Other nice features Muck Rack includes are the ability to search by a keyword phrase or topic, and to limit the search geographically. You can look up articles, journalists, or outlets themselves when searching with a keyword. Additionally, you can pull together media lists and be able to reach them via the Muck Rack platform, (they have a great client relationship system in place as well.)
Also be sure to check out Who Shared My Link? which shows which journalists, editors, bloggers etc. shared your news via their twitter accounts. Side note: Twitter messages are also a secret weapon when trying to reach a journalist with a news tip.
Need a decent free version? Try ANewsTip. It allows you to find journalists for free, but be forewarned that the data is not always up to date.
Best for Estimating Impact: CoverageBook
Consistently, attribution remains the number one problem for PR professionals. Frankly, I don’t know if it’s something that can ever be solved. If someone reads your article in the paper, opens their phone, opens a new tab, and searches for your company, it would take a very adept touchpoint flow to measure all the interactions that lead to your website.
That being said, CoverageBook does a pretty stellar job at estimating how many people have viewed your coverage. At $99 a month for small teams to start, it’s a cost effective way to assume earned media impact.
Compiling all of your data, it measures things like total readership, article readership, social media shares, and “domain authority,” a metric that dictates the prestige of the outlet who posted the story. It also lets you know if the story included a link back to your company or not. CoverageBook relies on a key integration with SimilarWeb to assess website statistics and data, giving you insight into which outlets are more worth your time than others.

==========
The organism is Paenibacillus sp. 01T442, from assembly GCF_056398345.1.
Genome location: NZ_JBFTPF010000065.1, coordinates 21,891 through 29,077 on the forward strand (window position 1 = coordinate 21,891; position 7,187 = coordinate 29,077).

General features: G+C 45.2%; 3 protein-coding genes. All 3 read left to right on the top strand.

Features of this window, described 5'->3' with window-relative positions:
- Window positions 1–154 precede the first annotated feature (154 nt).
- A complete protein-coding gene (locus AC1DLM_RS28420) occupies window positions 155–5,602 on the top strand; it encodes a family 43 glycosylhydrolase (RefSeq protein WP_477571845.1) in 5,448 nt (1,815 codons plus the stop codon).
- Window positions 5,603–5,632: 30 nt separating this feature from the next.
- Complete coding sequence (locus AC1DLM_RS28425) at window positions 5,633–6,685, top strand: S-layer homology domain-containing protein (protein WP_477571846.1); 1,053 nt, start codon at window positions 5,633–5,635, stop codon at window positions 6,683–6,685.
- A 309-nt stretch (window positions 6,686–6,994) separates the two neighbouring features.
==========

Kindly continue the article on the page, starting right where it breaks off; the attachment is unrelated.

It’s called CoverageBook because you build an online portfolio, (a book of coverage if you will,) with all the pieces of your past coverage. CoverageBook then quantifies and compiles the data giving you a birds-eye-view into your media efforts and how much they’ve been received by an outlet’s audience.
Best for Client/Competitor Mentions: Google Alerts
Google Alerts is a no brainer for a publicist, but anyone can take advantage of new information being pulled from the web and put into your mailbox whenever you want. You can set alerts for your company name, or maybe your clients, or the top keywords in your industry. Then you can elect to get a report mailed to you every day, every week, or as it happens (when the news is published.)
We setup Google Alerts on our client’s names, their industries, and their competitors to both know when news is published about them, and also to get a weekly roundup on what’s going on in the industry. We then have a human pull out relevant data and log it into Airtable for easy management.
Best for Keeping Tabs on the Industry: Feedly
Speaking of which, Feedly is a great help in summarizing all the key information going on in the news that pertains to an industry. You can create feeds based on key topics, or create boards that store key articles about clients. Summarize these topics and have them sent to your mailbox to keep abreast of what is relevant for your client and industry, and look for opportunities to piggyback on big stories (otherwise known as “newsjacking,) or for follow up articles.